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Arabesques, reality-style: Ballet hits pop culture

Friday - 6/29/2012, 3:00pm  ET

By JOCELYN NOVECK
AP National Writer

NEW YORK (AP) - "I'm really digging it," says Ronnie Underwood, a buff, tattooed motorcycle enthusiast, auto racer and former football player who also happens to be a ballet dancer.

Oh, and a reality show star. Underwood, 30, is one of the main characters on "Breaking Pointe," the CW series about the lives and loves, trials and tribulations of the dancers at Ballet West, a highly regarded company in Salt Lake City.

The season comes to a finale next week, and suspense is high: Will Ronnie, Rex, Christiana and Allison be ready for their close-up? Or will opening-night jitters, not to mention relationship issues, derail their hard work? But we digress. What Underwood is "digging" is the broader fact that ballet, often relegated to a dusty, forgotten shelf in the general culture, seems to be having its moment in the sun.

Besides "Breaking Pointe," there's the ABC Family show "Bunheads," starring the Tony-winning actress Sutton Foster (the title is dance-speak for ballerinas, a reference to their neatly coiled hairdos.) And hugely popular dance-competition shows like "Dancing with the Stars" have featured guest turns by ballet dancers like Jose Manuel Carreno, recently retired from American Ballet Theatre, and the ballerina Tiler Peck of New York City Ballet.

There's also a popular documentary film garnering praise, "First Position," which tracks young dancers in a global competition. But it's a much more famous 2010 film that gets much of the credit for starting the ballet mini-craze: Darren Aronofsky's cool and edgy "Black Swan," which starred Natalie Portman and brought a whole new vibe to that stuffy classic, "Swan Lake."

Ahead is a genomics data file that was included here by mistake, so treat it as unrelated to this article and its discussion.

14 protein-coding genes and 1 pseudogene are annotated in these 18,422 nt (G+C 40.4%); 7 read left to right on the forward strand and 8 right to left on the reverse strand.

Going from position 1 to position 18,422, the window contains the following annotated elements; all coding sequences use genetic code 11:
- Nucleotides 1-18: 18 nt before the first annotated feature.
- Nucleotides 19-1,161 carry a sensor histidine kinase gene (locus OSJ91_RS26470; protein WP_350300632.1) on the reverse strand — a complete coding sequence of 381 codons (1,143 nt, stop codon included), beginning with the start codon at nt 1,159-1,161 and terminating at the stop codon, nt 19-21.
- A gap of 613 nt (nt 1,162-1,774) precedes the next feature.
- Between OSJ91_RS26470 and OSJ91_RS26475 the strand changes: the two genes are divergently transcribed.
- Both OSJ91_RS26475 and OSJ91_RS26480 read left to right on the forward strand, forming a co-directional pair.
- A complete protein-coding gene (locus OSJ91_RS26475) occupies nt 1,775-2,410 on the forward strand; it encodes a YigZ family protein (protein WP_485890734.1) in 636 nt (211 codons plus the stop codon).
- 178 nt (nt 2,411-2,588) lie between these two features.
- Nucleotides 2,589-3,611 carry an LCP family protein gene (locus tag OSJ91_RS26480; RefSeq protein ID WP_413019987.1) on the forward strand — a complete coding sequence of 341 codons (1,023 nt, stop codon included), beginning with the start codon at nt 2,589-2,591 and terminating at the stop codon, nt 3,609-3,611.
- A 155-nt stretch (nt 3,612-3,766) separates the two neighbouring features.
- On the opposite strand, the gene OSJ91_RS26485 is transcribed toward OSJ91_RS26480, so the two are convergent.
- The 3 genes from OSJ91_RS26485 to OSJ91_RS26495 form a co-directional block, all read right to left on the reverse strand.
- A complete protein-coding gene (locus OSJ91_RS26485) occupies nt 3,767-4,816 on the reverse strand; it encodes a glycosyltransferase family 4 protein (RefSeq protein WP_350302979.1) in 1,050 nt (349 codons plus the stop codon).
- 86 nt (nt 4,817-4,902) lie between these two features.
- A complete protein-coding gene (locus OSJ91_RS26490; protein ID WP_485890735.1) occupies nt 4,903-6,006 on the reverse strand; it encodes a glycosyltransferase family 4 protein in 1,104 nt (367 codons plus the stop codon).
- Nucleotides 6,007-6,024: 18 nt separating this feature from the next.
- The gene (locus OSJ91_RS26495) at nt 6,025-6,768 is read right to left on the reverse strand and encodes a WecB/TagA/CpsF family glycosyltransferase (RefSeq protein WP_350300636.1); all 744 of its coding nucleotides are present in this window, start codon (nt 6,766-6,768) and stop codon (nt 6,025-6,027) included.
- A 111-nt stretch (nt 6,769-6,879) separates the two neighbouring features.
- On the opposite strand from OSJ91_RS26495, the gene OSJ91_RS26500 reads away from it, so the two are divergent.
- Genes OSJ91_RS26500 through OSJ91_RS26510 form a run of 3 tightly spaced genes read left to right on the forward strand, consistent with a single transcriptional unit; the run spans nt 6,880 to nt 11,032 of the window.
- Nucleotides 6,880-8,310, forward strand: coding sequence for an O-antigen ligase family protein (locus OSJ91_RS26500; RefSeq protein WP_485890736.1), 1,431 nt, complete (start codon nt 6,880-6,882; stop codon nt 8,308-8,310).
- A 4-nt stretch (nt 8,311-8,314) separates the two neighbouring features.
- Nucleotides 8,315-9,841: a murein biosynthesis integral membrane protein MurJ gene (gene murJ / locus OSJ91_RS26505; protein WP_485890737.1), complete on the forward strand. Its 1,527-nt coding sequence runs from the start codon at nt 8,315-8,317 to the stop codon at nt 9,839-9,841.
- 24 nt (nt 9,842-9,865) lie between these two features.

"`Black Swan' really did bring ballet into the mainstream pop culture consciousness in a way it hadn't been for a while _ and that was great for us in the ballet world," says Rob Daniels, managing director at New York City Ballet.

Daniels says the company sold out its runs of "Swan Lake" for two seasons after the film opened. "And it definitely felt the houses were younger _ that young people were coming who'd seen the film and were curious about ballet," Daniels says.

Not that there was any lasting economic boon for NYCB or other ballet companies _ like arts institutions, dance companies have had to struggle in a harsh economy.

But those in the dance world say, give it time _ they're simply buoyed by the thought that more people may come to know and appreciate the art of ballet. One of those people is Adam Sklute, a former Joffrey Ballet dancer and now artistic director of Ballet West _ the company in "Breaking Pointe."

Sklute notes that ballet had a heyday in the `60s to early `80s. Those were the years of big personalities like Rudolf Nureyev, Margot Fonteyn, and Mikhail Baryshnikov. "But then it calmed down for a few decades," he says. Now, "Black Swan" and the big dancing shows are giving it a new profile.

"My motivation was plain and simple _ I wanted people to understand our world," says Sklute. "Because when people start to explore the ballet world, they become fascinated. I wanted to depict it as it really is."

What that meant was shattering some of the stereotypes. One is that dancers are fragile creatures, like pretty ceramic dolls. What "Breaking Pointe" does very effectively is show that in reality, ballet demands an amazing combination of athleticism, physical strength, endurance and sheer grunt work. "People don't realize how down and dirty the work really is," says Sklute.

Showing how hard dancers work was a main mission for executive producer Izzie Pick Ashcroft. "Ballet dancers have a level of discipline that most of us could only dream of," says Ashcroft, of BBC Worldwide Productions. "And their fitness level is really quite shocking." Cameras tracked the dancers for six weeks, showing them training and rehearsing day and night, sometimes caked in sweat or breathless with exhaustion.

This being a reality show, however, plenty of time is spent on inter-company romances, especially the tortured are-we-or-aren't-we duo of Rex and Allison, whose troubles threaten to spill over into rehearsals, to the great concern of Christiana, the top ballerina, who's also married to a Ballet West principal dancer (the show accurately displays how insular ballet companies are.)

And though, unsually, 99 percent of the company's dancers are straight, according to Ashcroft, there's some equal time given to the one openly gay male dancer, whose ballerina friends take him to a gay bar to find a date.

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